‘If there will be a genuine democracy in Egypt, if censorship stopped, if normalization was allowed, there would be perfect peace with Israel’
“They control what people think and don’t think,” he says. The Camp David Peace Accords between Israel and Egypt were meant to bring an end to incitement and full normalization with Israel but failed to do so, he notes. To this day, Egyptians wishing to visit Israel are interrogated by Egypt’s military intelligence.
Three weeks before the presidential elections in Egypt, Dafrawi believes the SCAF is doing all it can to manipulate the outcome. He says the limitations placed on candidates wishing to run are “restrictive, ultra-nationalistic and unjustified.”
“It’s as if the army chooses for you who to vote for,” he says, adding that the army may even postpone or cancel the presidential elections, using Egypt’s current security instability as an excuse.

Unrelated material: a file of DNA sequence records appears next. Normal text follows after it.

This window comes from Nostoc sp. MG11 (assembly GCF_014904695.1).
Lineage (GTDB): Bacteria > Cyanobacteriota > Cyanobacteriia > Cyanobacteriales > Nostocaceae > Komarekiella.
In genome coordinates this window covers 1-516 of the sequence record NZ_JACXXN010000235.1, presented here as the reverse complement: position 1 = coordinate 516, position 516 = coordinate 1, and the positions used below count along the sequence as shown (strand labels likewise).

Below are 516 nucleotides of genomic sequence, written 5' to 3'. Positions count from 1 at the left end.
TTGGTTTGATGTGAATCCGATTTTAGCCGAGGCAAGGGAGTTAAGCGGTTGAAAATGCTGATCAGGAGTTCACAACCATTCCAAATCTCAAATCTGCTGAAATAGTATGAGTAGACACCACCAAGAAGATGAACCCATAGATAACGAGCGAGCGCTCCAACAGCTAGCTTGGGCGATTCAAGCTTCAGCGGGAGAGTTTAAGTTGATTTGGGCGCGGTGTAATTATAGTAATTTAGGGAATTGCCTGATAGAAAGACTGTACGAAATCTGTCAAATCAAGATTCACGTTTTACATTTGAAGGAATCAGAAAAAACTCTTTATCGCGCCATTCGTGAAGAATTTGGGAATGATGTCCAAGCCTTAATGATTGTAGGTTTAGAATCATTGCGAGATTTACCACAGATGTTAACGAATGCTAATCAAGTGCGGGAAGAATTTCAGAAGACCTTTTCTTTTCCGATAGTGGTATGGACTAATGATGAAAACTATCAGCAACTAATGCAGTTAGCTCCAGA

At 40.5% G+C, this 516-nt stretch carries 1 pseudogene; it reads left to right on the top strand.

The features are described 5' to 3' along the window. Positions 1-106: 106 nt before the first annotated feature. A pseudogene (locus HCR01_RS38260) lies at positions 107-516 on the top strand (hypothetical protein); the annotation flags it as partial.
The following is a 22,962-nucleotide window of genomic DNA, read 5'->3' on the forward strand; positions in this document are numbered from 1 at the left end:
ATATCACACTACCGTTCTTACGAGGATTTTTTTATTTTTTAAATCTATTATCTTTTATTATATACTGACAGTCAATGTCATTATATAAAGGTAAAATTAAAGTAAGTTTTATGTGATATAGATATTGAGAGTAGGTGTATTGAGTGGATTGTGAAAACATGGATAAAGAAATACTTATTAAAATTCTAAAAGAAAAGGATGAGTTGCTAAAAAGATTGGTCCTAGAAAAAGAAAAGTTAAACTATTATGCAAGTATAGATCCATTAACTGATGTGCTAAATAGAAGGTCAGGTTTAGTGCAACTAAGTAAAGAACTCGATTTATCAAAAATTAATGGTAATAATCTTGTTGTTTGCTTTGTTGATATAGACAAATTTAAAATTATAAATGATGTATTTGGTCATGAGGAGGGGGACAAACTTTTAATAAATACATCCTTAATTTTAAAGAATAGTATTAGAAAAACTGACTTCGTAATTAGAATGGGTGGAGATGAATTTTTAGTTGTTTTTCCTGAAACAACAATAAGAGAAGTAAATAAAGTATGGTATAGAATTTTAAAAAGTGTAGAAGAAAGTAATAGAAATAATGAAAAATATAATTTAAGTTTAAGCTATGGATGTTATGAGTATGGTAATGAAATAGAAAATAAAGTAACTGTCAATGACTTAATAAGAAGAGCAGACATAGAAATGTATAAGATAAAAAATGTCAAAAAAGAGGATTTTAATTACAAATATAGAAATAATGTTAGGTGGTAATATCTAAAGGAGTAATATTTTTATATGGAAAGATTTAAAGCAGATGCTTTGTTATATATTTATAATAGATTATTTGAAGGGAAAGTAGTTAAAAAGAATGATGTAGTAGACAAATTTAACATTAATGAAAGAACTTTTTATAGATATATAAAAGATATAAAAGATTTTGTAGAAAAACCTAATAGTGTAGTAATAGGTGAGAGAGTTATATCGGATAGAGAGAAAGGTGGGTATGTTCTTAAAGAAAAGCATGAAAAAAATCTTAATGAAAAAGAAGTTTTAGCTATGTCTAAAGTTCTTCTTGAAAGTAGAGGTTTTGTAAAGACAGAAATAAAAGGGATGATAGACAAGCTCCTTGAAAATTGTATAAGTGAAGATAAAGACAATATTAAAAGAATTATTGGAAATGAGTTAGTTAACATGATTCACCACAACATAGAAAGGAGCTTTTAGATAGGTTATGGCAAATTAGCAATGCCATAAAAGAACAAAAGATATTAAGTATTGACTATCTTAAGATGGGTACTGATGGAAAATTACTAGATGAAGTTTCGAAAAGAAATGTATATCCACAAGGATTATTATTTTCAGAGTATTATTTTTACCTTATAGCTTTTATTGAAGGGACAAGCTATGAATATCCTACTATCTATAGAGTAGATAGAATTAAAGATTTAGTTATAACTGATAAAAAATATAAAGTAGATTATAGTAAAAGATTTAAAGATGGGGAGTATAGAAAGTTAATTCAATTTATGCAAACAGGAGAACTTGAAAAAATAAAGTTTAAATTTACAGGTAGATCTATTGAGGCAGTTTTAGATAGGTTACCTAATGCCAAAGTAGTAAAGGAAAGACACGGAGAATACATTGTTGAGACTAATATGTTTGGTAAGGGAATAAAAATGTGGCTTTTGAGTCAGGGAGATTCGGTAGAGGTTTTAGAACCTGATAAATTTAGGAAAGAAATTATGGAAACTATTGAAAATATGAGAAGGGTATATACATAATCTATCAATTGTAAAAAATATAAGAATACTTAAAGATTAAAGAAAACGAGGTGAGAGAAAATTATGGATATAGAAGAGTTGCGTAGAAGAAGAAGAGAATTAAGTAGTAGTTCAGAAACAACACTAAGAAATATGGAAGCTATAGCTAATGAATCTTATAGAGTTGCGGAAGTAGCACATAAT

Dafrawi has a message to convey to Israelis.
“Normal Egyptians don’t want wars. They don’t hate Israelis. The media makes anti-Israeli protests seem so intense, as if these people want to go to Israel and kill everybody there. It’s not like that.”
“It is more important to care about relations between the two peoples. Governments and politicians come and go.If there will be a genuine democracy in Egypt, if censorship stopped, if normalization was allowed, there would be perfect peace.”
Follow @ElhananMiller on Twitter